Jamie McCourt and Aileen Getty among new MOCA board trustees
Former Dodgers President Jamie McCourt and heiress and philanthropist Aileen Getty are among the four new trustees announced Thursday by the Museum of Contemporary Art in Los Angeles.
Investor and philanthropist Andrew Nikou and art collector Chara Schreyer also joined MOCA’s board of trustees.
“They each have a commitment and passion for civic and culture engagement that is inspiring,” MOCA Director Philippe Vergne said in the announcement. “As a group, they represent well how we are continuing to establish the museum’s national and international footprint.”
McCourt, whose ex-husband Frank McCourt sold the Dodgers in 2012 for more than $2 billion, serves on the board of trustees and finance committee of the Los Angeles County Museum of Art. She is also on the board of directors for the Centre Pompidou Foundation in France.
Getty, the granddaughter of J. Paul Getty, lives in L.A. and is an advocate for AIDS causes and the homeless.
Nikou’s private equity firm, OpenGate Capital, is active in the U.S., Western Europe and Latin America.
Schreyer, who has been included on the Artnews Top 200 Art Collectors list, owns works by Andy Warhol, Diane Arbus, Marcel Duchamp, Man Ray and Ed Ruscha, among others.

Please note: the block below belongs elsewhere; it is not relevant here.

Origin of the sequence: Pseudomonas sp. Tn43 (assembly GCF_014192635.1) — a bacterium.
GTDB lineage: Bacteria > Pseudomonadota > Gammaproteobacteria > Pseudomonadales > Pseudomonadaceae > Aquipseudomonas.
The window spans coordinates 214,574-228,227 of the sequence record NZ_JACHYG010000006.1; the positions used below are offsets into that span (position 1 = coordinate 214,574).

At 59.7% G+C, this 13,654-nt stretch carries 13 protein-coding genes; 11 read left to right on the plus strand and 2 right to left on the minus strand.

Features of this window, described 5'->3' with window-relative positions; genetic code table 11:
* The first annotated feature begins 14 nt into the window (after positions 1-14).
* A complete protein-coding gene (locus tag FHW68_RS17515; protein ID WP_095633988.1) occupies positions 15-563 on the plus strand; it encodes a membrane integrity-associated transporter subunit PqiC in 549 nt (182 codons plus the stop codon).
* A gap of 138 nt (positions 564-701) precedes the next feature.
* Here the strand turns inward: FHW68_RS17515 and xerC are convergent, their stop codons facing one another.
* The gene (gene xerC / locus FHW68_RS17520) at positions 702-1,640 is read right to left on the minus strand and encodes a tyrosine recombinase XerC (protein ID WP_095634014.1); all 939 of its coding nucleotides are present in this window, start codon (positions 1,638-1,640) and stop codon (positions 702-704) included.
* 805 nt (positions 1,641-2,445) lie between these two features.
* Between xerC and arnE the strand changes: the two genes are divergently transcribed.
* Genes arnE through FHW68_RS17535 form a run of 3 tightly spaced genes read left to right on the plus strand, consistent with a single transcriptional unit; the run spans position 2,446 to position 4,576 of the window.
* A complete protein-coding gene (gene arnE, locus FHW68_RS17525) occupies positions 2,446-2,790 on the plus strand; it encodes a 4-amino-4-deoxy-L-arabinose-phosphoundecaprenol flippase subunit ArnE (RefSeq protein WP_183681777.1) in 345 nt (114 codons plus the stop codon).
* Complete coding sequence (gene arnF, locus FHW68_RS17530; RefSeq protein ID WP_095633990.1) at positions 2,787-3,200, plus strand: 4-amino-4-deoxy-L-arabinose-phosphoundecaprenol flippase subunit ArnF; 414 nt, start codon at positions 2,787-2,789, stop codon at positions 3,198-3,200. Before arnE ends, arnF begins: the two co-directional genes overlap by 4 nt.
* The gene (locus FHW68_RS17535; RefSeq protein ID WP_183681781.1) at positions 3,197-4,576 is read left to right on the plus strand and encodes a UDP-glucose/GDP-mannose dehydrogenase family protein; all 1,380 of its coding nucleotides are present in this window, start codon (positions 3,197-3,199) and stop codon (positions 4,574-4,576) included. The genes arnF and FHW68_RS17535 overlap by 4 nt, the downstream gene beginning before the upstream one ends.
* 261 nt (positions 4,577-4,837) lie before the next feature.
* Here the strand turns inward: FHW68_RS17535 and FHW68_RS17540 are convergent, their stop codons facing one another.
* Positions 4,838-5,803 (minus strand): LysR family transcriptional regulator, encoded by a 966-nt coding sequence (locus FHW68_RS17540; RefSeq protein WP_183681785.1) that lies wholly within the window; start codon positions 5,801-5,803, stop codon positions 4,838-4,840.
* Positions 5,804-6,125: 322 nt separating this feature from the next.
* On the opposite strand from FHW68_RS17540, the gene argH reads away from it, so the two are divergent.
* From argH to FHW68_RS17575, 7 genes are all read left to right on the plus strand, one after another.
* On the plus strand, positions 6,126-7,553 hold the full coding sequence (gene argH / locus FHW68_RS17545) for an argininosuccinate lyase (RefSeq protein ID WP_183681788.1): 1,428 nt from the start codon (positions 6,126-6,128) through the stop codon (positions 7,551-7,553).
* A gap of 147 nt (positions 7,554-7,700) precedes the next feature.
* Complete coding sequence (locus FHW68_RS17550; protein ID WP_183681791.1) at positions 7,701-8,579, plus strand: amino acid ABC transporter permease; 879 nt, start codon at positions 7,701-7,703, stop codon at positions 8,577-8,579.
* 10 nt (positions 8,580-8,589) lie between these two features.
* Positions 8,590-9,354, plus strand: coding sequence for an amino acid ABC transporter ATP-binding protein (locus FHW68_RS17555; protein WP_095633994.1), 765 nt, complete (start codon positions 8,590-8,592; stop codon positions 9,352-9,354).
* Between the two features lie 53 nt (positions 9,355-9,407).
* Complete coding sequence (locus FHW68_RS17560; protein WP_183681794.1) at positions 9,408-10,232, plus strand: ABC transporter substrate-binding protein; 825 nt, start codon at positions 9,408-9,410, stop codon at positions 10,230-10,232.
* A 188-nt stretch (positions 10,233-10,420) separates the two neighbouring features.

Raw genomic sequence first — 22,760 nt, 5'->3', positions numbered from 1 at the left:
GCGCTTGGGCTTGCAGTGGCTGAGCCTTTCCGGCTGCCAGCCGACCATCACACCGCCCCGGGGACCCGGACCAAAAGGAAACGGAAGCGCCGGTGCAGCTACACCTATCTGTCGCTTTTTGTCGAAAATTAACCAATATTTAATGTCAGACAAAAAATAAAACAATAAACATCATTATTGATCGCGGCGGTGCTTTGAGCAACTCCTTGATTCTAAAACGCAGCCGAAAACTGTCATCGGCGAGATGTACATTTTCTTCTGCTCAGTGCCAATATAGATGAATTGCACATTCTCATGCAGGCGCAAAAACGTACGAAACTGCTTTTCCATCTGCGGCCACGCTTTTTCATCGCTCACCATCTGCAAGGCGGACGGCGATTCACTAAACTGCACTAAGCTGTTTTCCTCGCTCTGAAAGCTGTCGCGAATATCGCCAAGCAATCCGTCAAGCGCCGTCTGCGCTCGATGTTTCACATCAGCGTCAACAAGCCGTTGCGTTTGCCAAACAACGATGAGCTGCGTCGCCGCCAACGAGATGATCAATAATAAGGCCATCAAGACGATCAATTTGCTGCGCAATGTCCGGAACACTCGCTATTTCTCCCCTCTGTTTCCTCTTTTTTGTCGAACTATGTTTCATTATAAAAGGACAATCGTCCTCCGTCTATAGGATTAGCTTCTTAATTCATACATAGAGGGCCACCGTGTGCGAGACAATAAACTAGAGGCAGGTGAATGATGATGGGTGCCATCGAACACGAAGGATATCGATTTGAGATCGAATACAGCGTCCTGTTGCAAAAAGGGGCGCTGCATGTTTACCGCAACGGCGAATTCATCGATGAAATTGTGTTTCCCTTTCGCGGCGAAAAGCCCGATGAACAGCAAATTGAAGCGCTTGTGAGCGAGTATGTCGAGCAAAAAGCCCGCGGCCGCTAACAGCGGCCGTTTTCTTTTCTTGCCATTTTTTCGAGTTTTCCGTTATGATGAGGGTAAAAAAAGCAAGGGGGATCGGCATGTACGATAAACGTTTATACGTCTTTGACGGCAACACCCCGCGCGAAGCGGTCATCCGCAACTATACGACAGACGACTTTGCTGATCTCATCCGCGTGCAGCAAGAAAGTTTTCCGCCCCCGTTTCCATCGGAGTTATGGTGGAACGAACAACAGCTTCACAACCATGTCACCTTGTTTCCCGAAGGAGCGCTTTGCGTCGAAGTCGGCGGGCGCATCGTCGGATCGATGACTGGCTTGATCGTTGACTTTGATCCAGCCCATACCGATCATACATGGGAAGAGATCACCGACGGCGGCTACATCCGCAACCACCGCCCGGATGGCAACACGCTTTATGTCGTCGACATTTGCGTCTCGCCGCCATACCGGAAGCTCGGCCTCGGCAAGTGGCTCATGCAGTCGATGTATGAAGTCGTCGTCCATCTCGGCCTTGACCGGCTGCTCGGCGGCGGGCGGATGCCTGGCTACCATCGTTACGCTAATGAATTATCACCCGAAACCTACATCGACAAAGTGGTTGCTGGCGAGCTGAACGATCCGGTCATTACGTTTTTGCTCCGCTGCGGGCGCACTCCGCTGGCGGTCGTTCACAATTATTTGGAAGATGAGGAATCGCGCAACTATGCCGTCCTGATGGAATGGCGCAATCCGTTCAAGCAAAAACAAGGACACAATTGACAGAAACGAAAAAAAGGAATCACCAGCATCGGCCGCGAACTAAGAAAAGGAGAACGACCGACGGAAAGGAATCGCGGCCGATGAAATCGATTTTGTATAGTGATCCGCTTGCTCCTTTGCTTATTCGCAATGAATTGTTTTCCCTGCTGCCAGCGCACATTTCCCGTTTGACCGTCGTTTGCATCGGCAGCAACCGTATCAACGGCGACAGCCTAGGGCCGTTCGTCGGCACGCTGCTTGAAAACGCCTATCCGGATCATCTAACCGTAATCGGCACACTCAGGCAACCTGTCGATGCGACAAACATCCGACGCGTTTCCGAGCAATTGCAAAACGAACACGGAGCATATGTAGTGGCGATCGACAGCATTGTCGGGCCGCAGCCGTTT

“Civic, aesthetic, and savvy, these are our new board members,” Vergne said.
The additions raise the number of MOCA board members to 54, the most it has had in a decade, the museum said. The new trustees follow a string of infrastructural and curatorial changes instituted by Vergne, who took his post in March 2014, after the museum had been on the brink of financial collapse.
All of the museum’s artist trustees -- John Baldessari, Barbara Kruger, Catherine Opie and Ruscha -- resigned in 2012 over conflicts with then-director Jeffrey Deitch. All but Ruscha rejoined the board shortly after Vergne took his post. Painter Mark Grotjahn also joined the board, signaling a rebuilding of trust from the artists’ community.
The MOCA board added four members, including acclaimed L.A. artist Mark Bradford, in October. Legislative and public policy strategist Heather Podesta was among the newcomers, as was entrepreneur and art collector Cathy Vedovi and banking executive and philanthropist Christopher Walker.
Chief curator Helen Molesworth joined the staff in September. In January she hired L.A. native Lanka Tattersall, who came from New York’s Museum of Modern Art, as assistant curator.
MOCA’s endowment is significantly up, from a low of about $5 million in 2008 to about $100 million, the museum said.
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